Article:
What’s in a Name? A Nation’s Pride!









By Iago ap Steffan.

I was asked to write this article on why I had started the petition on change.org, “Keep our national stadium as the Millennium Stadium, we are not a Principality! Cadwch ein stadiwm genedlaethol yn Stadiwm y Mileniwm, nid ydym yn dywysogaeth” https://www.change.org/p/welsh-rugby-union-wru-principality-building-society-keep-our-national-stadium-as-the-millennium-stadium-we-are-not-a-principality. The simple reason I created this petition was really just down to the proposed name.

Like many people who have signed (1,160 so far), and those that have signed the ‘Plaid Ifanc Youth’ petition of the same cause (1,550), the fans are most upset about losing the ‘Millennium Stadium’ name and replacing it with the ‘Principality Stadium’. Many of us understand that there is a financial benefit to the WRU, the rugby regions and grassroots rugby due to this deal with the Principality Building Society. The majority of us are thankful that they have joined up with a Welsh company rather than opting for a global brand with no links to our great nation. Let me explain the situation.

The Millennium Stadium replaced the old National Stadium, on the old Cardiff Arms Park.  The National Stadium was demolished in 1997 and the Millennium Stadium was built in time to host the Wales Rugby World Cup in 1999, the turn of the millennium. The name holds a place in many of our hearts due to this; we may have hosted World Cup matches previously, but we were the hosts in 1999. Since then we have held matches for the France Rugby World Cup in 2007 and we have been awarded matches for this year’s England Rugby World Cup.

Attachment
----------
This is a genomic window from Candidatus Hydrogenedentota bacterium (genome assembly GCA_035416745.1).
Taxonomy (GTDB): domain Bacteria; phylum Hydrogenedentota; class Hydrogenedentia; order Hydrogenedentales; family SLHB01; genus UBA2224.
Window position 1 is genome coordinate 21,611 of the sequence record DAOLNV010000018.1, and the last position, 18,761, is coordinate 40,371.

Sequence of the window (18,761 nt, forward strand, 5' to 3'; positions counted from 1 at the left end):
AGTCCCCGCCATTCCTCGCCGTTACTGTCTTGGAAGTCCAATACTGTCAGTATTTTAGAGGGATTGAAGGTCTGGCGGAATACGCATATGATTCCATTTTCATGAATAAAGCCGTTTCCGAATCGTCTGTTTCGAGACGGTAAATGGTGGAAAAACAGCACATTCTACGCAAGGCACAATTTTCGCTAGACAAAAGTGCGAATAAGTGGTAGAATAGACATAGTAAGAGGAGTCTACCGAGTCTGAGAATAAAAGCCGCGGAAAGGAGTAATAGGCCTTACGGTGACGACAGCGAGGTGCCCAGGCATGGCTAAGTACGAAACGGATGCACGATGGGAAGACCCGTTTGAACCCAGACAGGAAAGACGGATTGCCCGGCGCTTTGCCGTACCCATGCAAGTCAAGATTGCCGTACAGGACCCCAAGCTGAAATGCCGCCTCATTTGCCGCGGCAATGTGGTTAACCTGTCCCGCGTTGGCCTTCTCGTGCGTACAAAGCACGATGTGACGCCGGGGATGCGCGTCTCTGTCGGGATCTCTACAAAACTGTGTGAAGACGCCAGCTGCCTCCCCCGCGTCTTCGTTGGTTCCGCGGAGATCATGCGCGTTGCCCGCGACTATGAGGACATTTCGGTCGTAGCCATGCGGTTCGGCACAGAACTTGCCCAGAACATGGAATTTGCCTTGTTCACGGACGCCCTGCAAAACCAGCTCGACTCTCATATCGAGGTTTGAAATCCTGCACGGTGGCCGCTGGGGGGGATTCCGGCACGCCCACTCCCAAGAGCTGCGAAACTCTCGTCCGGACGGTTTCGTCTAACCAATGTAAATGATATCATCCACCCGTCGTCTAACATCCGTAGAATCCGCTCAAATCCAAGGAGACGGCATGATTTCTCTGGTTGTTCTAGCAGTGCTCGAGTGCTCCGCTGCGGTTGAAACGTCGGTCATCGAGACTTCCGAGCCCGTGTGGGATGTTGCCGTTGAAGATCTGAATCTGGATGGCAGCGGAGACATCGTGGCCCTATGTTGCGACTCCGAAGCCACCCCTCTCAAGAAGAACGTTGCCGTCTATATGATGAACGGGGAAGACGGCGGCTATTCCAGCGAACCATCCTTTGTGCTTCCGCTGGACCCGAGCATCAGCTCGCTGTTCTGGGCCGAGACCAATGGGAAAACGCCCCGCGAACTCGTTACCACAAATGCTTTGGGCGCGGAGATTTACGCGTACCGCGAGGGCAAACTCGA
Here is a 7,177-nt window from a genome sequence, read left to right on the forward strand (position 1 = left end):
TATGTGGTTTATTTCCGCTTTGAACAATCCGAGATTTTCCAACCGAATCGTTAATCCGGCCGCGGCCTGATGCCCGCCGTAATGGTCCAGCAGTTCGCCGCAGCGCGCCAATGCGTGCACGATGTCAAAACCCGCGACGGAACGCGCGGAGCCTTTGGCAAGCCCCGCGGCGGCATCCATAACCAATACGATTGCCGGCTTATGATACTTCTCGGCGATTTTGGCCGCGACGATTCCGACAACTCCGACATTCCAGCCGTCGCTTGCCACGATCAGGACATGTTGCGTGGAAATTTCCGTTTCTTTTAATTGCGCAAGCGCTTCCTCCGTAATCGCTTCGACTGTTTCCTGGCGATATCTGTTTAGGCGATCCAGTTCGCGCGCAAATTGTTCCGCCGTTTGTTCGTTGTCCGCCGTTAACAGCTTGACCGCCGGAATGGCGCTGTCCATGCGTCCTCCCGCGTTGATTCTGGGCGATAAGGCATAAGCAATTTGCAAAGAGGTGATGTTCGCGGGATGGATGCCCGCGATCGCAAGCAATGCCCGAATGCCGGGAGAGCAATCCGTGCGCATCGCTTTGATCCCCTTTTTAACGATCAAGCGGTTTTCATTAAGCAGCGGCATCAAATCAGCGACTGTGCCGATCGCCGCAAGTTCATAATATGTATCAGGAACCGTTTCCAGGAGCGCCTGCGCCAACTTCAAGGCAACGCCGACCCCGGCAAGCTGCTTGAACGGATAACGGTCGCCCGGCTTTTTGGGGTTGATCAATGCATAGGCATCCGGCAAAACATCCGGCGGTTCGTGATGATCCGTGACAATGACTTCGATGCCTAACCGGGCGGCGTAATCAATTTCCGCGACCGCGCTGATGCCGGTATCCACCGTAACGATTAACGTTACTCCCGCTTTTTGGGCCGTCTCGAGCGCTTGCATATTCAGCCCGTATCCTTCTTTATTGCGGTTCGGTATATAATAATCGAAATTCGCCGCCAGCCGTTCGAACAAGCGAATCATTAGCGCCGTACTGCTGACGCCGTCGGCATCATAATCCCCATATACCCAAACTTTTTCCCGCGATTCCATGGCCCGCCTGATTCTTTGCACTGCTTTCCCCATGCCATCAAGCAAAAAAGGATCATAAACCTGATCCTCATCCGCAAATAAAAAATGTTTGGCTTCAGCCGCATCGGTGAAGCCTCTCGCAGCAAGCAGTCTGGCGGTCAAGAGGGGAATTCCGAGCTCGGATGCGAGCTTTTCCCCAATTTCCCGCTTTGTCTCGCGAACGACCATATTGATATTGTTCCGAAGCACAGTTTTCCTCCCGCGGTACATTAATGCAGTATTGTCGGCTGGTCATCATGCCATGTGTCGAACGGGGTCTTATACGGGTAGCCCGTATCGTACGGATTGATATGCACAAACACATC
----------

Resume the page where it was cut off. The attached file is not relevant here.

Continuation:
We can safely say that the Millennium Stadium is not just a household name in Wales and for Rugby Union, but is known around the world and for holding other big events. From Australians to Scottish; English to Argentinians we have a global brand that showcases this great tiny nation. It has held great events such as the Tsunami Concert in 2005 (in aid of the quarter of a million people killed by the Indian Ocean tsunami); it holds the Speedway motorcycling event; hosted the Wales Rally GB; held Rugby League World Cup matches; boxing; cricket; was a venue for the 2012 Olympics; it has also been used as a set for Doctor Who and the film 28 Days Later; and has hosted concerts for Stereophonics, Manic Street Preachers, Bon Jovi, Tina Turner, U2, Madonna, The Rolling Stones and even One Direction.

Changing its name will only harm this global brand and upset many of its avid supporters: the Welsh public. Some say “it is just a name” and to “stop whinging” and I appreciate the comments, but the new proposed name will knock the image of Wales back to Tudor times! Here’s why. Wales is not a Principality; a Principality is a state that is ruled by a Prince. The ‘Prince of Wales’ (currently Charles Windsor) is only a title given to those who are heir to the English throne. We have not had a native ruling Prince of Wales since ‘officially’ 1282 (Llywelyn ap Gruffudd) and ‘unofficially’ around 1415 (Owain Glyndŵr) and the official term ‘Principality’ had disappeared after the Acts of Incorporation 1536 & 1543 under Henry VIII to incorporate Wales into the Kingdom of England. Henry VII, his father, may have been a Welsh King on the English throne, but Henry VIII despised Wales and wanted Wales unified completely with England – laws, administration, culture and even language.